Track Of The Day: Flamango Bay – ‘LA’

Deciding to play music together whilst at high school in San Francisco, Ikaika Gunderson, Dash Goss Post, and Georgia Manou – aka Flamango Bay – have now announced their debut EP, set for release this May.

Taken from the EP, new single ‘LA’ is propelled by sunny, jangling melodies as it oozes a shimmering allure that ripples alongside smooth, crystalline vocals. Offering a twinkling sense of optimism tinged with the realisation that romantic ideals don’t always live up to one’s expectations, it’s a dreamy slice of indie-pop that glistens with an irresistible, effervescent charm. An instant ear-worm that leaves me longing to hear more of Flamango Bay’s radiant energy and lilting musicality.

Of the track, the band explain:

“Because of life circumstances and the pandemic, we really romanticized moving to LA… We put a lot of expectations on the city to fix our internal problems. However, when we actually moved there, we were still the same people with the same problems.”

Directed by Desmond O’shea and made over 2 days and over 14 hours of driving, ‘LA’ is accompanied by a new video. Watch now:

The Fool, the upcoming debut EP from Flamango Bay, is set for release on 13th May via 0800-Moshi-Moshi.

Mari Lane

EP: Goth Lipstick – ‘formless, shapeless’

An EP that the band describe as “a slice-of-life isekai about the adventures of two wraiths”, formless, shapeless from San Francisco’s DIY emo duo Goth Lipstick draws you effortlessly into their candy-coated, glitch-splattered dream world. Following their full length album crystalline corset from earlier this year, formless, shapeless continues to explore themes of identity and queer liberation.

The EP consists of fairly short tracks, with most lasting less than two minutes thirty seconds. The single exception is ‘faceless, nameless’, which reaches a whole four minutes. Every track is incredibly tightly constructed. None of them feel too short; each one feels exactly long enough to tell its story and then wraps without wasting any time, leaving you with the precise impression it wanted to convey.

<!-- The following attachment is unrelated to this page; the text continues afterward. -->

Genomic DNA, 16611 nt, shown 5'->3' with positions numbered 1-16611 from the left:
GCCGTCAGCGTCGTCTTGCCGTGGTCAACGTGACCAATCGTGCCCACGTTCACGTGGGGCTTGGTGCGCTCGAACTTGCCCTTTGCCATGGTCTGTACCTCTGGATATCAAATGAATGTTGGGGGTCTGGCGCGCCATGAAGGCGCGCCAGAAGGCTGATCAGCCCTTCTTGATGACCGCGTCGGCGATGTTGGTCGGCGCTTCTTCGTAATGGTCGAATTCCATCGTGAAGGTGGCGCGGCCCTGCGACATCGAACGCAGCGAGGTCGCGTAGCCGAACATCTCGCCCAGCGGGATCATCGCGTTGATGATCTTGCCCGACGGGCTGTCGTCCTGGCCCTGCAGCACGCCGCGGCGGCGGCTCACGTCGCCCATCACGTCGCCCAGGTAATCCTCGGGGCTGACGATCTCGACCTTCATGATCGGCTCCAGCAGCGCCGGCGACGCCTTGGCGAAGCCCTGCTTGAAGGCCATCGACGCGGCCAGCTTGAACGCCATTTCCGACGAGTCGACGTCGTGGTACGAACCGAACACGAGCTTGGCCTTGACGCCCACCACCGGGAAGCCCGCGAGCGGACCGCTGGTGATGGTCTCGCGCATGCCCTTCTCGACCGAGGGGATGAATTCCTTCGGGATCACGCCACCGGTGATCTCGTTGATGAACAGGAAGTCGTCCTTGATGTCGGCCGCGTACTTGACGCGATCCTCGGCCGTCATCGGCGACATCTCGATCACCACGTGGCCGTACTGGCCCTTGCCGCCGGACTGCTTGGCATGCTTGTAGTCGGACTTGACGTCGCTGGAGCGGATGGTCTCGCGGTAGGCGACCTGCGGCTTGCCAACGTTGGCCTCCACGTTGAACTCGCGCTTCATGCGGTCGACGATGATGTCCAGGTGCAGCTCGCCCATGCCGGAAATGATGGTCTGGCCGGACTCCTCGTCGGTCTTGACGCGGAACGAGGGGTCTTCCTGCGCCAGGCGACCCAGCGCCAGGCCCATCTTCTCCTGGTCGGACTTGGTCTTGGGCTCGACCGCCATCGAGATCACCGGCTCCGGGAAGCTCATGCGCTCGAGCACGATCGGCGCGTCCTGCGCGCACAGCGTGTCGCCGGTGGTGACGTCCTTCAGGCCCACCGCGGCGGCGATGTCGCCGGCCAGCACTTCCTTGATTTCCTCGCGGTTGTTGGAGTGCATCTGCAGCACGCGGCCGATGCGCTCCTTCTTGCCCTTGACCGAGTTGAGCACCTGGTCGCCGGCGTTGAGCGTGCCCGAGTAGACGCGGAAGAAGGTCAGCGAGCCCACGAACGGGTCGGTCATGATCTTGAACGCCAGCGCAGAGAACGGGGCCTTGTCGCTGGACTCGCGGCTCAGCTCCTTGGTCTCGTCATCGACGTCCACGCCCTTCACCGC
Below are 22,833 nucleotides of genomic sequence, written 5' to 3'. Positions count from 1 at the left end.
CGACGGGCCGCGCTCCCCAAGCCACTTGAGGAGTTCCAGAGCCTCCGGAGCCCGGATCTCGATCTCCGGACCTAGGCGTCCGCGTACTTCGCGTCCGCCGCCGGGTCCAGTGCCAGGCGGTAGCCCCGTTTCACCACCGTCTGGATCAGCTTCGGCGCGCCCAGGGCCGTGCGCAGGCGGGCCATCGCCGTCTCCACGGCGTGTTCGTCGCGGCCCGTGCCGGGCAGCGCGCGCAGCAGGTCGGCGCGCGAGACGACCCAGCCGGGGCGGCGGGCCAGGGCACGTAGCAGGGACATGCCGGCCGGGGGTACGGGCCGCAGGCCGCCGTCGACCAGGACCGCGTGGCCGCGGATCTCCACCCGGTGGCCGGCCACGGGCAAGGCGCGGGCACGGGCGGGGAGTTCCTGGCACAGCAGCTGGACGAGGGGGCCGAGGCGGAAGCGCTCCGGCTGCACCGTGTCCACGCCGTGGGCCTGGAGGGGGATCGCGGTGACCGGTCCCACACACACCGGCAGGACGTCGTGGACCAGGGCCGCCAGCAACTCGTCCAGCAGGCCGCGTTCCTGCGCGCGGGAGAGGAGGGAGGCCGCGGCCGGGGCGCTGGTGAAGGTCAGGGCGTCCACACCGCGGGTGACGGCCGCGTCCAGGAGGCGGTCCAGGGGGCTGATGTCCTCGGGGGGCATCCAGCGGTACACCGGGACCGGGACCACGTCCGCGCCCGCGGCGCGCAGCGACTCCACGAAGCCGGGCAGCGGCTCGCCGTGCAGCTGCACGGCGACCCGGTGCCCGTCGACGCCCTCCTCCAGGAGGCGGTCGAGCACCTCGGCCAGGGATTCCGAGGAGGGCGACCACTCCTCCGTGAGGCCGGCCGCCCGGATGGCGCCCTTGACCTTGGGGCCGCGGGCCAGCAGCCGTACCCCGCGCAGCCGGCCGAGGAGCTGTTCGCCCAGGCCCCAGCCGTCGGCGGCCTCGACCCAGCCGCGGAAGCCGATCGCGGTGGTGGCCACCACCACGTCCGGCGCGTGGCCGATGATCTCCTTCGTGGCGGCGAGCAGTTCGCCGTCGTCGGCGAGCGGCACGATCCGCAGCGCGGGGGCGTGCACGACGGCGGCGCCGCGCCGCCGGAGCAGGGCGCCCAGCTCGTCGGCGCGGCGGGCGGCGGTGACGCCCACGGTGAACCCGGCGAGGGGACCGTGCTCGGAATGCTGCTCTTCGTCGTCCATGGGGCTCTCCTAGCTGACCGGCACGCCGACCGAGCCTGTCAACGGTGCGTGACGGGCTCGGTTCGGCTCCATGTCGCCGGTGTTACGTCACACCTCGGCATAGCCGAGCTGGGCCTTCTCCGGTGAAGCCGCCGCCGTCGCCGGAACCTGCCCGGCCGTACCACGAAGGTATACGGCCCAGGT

The collection begins with the titular ‘formless, shapeless’ – a slow, soft rumble that leads into quick, clicking percussion under high chirpy keys and husky vocals. While the tempo, energy and general style of the tracks vary, this opening song establishes some key elements early on that are consistent through the EP.

As a whole, the EP creates a distinctly unique and endlessly interesting soundscape, blending distorted and electronic sounds with gentle, clear piano notes. The relationship between the different types of sound is key to the Goth Lipstick style, with acoustic and electric notes dancing playfully around each other, with those echoing vocals floating over the top.

The use of glitches too gives these songs so much character. The jerks and digital stumbles always hit at exactly the right moment, whether that’s ripping into a vocal that’s well into its stride or distorting sounds that are just starting to build, creating a more chaotic journey from the first couple of beats.

Whilst there are massive differences in feeling from track to track, they fit so well together that they flow beautifully.

The second track, ‘wraiths awake’, brings a bigger energy into the EP. It is broadly more upbeat, but winds down into vocals that have a sense of vulnerability about them, before bouncing back into the hyped electronica.

‘identity thief’, all heavy growling, glitching bass, is followed by the light and chirpy ‘chocolate’, then the rich swollen beats of ‘fangs’, which wouldn’t be out of place heard on a nightclub dance-floor at midnight.

Somehow these seemingly conflicting songs sit very comfortably side by side on this EP. It feels much more like this is down to a matter of attitude than any one particular technical component. The songs sit so well because they feel made to be played together, and you can feel how much fun the artists had constructing every beat of the finished product.

It’s so easy to get drawn into Goth Lipstick’s story, to bathe in the cool, flowing emotions heavy in this EP. It’s not surprising to see that the first edition cassette run is already sold out.

formless, shapeless, the latest EP from Goth Lipstick, is out now. It is available to download via bandcamp.

Kirstie Summers

Introducing Interview: Lyrah

Following the release of her debut EP Chemicals earlier this year, San Francisco-based artist Lyrah has been featured on the likes of Earmilk, and in popular playlists such as Spotify’s ‘Fresh Finds’.